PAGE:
injury which would ordinarily be ocOpinion by Learned, P.J.; Bockes casioned to such cattle by a similar and Boardman, JJ., concur.

exposure.

To admit this was to extend the evidence of experts too far.

The facts could have been proved. EVIDENCE.

To prove what is the ordinary effect N. Y. SUPREME COURT. GENERAL of such an escape is to substitute conTERM. THIRD DEPT.

jecture for certainty. Again, the witSchermerhorn v. Tyler.

ness having heard the owner of the Decided September, 1877.

cattle describe their appearance, was

asked to estimate the loss on such catA witness who had not seen, but had heard

certain cattle described, was allowed to tes- tle as he described. This is the duty tify to the effect upon them of wandering in / of the jury. The case of McColluin v. Seward, 62 N. Y., 316, is distin- GUARDIAN AND WARD. guishable. There the plaintiff, having N. Y. SUPREME Court. GENERAL described the services which he had

TERM. THIRD DEPT. performed, was permitted to ask a

Hill, applt., v. Hanford, respt. witness what such services as he de

Decided September, 1877. . scribed were worth. This was only inquiring as to their marketable value. The mother, who was also general guardian of

a minor, paid over to her husband, his stepIn the case at bar the witness was

father, a pension, to which the minor was asked to estimate the damage.

entitled, for his support : Held, That such New trial granted, costs to abide

payment was valid under the circumstances. the event.

The appellant is the wife of one Opinion by Learned, P.J.; Bockes, Hill. By her former husband she J., concurs.

had a son, Charles. By the death of

her husband in the service of the FELONIOUS ASSAULT.

United States she became entitled to N. Y. SUPREME COURT GENERAL a pension until marriage; upon which TERM. THIRD DEPT.

event it went to Charles until he arThe People v. Hickey et al. rived at the age of 16. After her Decided September, 1877.

marriage to Hill, which took place

when Charles was 7 years old, the apTo sustain a conviction for an assault under

chap. 74, Laws of 1854, the jury must find pellant, as general guardian of Charles, that the assault was committed with a sharp collected this pension from time to as well as with a dangerous weapon.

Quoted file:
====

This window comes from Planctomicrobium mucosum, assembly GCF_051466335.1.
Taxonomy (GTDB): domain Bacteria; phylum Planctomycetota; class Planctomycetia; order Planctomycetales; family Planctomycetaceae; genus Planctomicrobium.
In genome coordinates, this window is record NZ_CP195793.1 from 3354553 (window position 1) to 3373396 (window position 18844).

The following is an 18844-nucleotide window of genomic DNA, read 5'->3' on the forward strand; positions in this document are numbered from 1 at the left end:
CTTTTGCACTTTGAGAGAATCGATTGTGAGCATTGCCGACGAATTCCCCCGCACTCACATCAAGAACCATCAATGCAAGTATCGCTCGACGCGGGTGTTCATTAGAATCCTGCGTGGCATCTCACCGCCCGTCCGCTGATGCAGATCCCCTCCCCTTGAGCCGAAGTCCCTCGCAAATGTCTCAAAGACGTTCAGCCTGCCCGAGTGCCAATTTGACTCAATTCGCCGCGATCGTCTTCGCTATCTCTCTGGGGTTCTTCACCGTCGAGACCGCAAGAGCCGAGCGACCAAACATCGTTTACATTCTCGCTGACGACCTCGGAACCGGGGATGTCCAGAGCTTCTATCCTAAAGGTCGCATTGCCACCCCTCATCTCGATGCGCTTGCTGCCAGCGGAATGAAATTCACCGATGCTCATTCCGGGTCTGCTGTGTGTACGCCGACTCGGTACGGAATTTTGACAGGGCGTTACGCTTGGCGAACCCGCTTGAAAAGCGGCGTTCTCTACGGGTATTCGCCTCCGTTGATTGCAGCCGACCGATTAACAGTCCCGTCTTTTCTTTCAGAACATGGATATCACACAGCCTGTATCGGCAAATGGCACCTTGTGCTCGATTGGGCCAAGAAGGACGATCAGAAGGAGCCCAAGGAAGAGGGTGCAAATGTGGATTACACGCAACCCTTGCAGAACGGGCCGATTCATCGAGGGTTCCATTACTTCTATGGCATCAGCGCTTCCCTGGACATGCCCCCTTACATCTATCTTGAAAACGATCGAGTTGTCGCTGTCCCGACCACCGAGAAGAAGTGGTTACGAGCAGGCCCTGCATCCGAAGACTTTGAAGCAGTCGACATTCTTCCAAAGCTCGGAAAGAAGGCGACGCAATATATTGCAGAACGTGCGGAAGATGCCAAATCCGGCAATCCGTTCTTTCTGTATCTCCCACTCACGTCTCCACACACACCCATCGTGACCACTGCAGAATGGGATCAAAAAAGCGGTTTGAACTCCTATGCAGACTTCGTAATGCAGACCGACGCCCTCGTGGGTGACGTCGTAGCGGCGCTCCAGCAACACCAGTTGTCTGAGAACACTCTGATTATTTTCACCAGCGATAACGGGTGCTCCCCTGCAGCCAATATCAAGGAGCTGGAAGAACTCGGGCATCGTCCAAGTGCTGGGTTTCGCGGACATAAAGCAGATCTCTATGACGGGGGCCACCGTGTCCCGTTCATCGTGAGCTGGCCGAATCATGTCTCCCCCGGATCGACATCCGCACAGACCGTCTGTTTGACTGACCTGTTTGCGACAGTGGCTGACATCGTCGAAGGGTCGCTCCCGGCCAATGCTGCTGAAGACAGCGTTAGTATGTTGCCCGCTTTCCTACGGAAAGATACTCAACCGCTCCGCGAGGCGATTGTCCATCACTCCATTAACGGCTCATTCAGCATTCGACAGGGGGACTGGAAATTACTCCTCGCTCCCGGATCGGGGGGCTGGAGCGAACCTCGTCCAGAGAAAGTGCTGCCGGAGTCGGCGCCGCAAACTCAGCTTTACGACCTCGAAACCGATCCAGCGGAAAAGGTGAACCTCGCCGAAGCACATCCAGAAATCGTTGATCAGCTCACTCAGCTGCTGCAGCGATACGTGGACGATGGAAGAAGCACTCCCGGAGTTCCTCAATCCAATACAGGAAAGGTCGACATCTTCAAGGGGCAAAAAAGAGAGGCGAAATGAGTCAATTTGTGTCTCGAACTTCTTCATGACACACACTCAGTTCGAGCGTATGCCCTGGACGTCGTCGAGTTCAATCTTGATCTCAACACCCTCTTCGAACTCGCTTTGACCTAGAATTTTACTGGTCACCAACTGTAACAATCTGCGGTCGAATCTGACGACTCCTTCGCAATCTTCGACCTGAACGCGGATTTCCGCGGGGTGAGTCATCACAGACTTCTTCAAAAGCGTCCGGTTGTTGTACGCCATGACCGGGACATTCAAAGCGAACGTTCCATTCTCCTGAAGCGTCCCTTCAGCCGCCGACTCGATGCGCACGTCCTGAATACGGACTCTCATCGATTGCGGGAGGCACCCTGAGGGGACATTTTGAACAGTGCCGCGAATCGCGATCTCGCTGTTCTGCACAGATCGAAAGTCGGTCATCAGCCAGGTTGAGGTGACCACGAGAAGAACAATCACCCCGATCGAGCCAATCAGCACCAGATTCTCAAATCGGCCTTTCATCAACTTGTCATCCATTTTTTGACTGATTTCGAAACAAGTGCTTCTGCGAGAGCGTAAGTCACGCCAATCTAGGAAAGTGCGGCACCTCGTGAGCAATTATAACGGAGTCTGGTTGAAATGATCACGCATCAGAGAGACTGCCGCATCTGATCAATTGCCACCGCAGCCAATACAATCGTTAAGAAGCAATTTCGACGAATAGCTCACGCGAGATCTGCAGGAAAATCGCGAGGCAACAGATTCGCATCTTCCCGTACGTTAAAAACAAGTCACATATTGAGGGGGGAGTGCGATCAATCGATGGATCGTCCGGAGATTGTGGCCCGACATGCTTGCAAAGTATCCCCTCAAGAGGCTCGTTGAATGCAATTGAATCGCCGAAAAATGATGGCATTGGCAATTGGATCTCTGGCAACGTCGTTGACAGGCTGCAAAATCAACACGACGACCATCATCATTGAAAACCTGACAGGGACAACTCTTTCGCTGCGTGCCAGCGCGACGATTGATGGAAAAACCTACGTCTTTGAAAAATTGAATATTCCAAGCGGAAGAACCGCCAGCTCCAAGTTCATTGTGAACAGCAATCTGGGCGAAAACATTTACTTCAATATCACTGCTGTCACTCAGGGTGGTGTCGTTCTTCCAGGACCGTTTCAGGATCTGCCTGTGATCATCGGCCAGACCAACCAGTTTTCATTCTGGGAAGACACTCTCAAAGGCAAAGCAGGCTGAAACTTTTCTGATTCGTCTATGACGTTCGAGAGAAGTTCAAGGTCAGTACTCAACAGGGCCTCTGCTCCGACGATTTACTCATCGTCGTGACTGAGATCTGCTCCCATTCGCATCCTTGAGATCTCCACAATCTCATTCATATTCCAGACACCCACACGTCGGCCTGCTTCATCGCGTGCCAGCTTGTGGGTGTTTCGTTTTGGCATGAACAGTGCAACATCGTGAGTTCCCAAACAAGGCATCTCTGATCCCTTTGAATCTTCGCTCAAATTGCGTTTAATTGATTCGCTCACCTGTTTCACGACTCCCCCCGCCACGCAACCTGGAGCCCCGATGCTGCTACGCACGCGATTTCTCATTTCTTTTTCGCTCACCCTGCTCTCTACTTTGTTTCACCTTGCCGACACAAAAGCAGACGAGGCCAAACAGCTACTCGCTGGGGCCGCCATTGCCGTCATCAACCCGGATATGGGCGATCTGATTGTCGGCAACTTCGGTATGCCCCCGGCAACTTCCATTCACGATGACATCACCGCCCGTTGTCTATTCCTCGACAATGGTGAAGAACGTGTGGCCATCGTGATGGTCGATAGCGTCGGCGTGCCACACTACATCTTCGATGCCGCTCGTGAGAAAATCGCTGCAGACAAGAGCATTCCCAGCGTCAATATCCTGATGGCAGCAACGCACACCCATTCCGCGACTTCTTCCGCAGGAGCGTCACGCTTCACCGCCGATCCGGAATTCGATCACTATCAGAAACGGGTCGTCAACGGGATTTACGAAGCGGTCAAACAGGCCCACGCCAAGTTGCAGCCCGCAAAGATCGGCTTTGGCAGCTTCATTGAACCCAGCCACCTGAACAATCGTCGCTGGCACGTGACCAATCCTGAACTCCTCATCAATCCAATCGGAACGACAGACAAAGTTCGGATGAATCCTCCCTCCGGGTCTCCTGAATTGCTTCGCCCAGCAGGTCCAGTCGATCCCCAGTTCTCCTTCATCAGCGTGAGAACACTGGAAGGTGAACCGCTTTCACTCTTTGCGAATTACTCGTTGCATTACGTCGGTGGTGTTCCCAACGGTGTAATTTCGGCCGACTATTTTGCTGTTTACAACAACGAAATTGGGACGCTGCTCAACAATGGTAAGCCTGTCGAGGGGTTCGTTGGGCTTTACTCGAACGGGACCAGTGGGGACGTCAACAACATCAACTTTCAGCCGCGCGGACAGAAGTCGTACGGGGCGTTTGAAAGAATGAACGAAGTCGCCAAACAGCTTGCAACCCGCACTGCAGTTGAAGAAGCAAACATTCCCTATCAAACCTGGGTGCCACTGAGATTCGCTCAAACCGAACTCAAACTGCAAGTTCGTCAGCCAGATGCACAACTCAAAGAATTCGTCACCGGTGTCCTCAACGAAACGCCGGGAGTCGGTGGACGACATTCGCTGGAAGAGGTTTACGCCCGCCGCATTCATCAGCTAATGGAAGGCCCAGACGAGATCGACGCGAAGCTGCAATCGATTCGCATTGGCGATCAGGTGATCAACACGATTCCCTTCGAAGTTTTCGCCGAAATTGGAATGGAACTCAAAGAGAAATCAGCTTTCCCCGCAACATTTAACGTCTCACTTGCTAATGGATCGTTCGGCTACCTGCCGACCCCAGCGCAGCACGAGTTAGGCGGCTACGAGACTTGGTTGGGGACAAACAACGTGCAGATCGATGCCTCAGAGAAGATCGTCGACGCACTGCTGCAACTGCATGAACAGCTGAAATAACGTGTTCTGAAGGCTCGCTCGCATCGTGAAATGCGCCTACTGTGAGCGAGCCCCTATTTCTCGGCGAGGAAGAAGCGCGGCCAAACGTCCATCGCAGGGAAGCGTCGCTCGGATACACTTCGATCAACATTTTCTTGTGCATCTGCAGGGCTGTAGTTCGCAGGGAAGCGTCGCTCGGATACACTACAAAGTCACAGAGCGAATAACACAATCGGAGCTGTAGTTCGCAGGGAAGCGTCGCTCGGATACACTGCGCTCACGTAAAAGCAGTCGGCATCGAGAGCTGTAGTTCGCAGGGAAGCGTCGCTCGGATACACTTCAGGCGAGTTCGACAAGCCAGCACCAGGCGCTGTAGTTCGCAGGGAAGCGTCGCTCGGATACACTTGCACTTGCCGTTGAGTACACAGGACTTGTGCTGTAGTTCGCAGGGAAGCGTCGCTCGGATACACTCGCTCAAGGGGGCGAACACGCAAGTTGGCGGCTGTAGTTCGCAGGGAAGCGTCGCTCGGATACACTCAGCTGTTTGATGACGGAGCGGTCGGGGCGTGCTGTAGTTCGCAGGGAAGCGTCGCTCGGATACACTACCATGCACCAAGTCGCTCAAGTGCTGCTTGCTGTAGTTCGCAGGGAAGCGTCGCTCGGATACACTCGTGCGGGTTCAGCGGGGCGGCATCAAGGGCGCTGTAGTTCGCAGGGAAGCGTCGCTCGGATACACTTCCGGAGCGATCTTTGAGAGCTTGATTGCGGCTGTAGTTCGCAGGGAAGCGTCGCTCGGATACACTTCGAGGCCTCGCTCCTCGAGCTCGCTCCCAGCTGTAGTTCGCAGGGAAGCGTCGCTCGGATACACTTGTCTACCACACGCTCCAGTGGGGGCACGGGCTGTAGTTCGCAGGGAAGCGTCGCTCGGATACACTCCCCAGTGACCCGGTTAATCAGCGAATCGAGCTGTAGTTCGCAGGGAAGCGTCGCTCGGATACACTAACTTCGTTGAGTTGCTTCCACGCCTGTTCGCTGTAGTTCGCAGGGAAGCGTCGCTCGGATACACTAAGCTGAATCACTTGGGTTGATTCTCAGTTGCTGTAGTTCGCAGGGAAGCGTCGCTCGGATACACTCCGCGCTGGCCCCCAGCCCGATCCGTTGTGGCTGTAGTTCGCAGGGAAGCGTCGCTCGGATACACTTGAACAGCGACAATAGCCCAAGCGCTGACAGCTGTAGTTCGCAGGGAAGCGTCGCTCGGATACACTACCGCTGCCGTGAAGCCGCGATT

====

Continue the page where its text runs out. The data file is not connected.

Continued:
time, and paid it over to Ilill for the The defendant was indicted under board, clothing, &c., of Charles. chap. 74, Laws of 1854, for an assault When the latter became 16 years old, “ with a sharp, dangerous weapon, the respondent was appointed his with intent to do bodily harm.” The guardian, and the appellant being orassault was committed with a blunt dered to account, her account showed weapon.

the payment of the pension to her Held, That to sustain a conviction husband. Hill knew of the pension the assault must be committed with a before he married, but testified that sharp as well as with a dangerous there was no arrangement that it was weapon. This is the construction paid for the support of the child. implied by the language of the Court Mrs. IIill testified that it was so paid, of Appeals, in the case of Filkins v. and that before her marriage she had The People, 4 W. Dig., 380. The said to Hill that the pension would jury in this case did not find that the support the boy. The surrogate disassault was with a sharp weapon. allowed the claim for the child's The verdict therefore is in effect for board. an assault and battery.

Jerome Rowe, for applt. Judgment reversed, and case re- King & Montgomery, for respt. mitted to sessions for sentence, as on a

a Helă, Reversing the decision of conviction for assault and battery. the surrogate, that the guardian was

Opinion by Learned, P.J.; Bockes justified in applying the income of and Boardman, JJ., concur.

the ward to the compensation of the Vol. 5-No. 12. *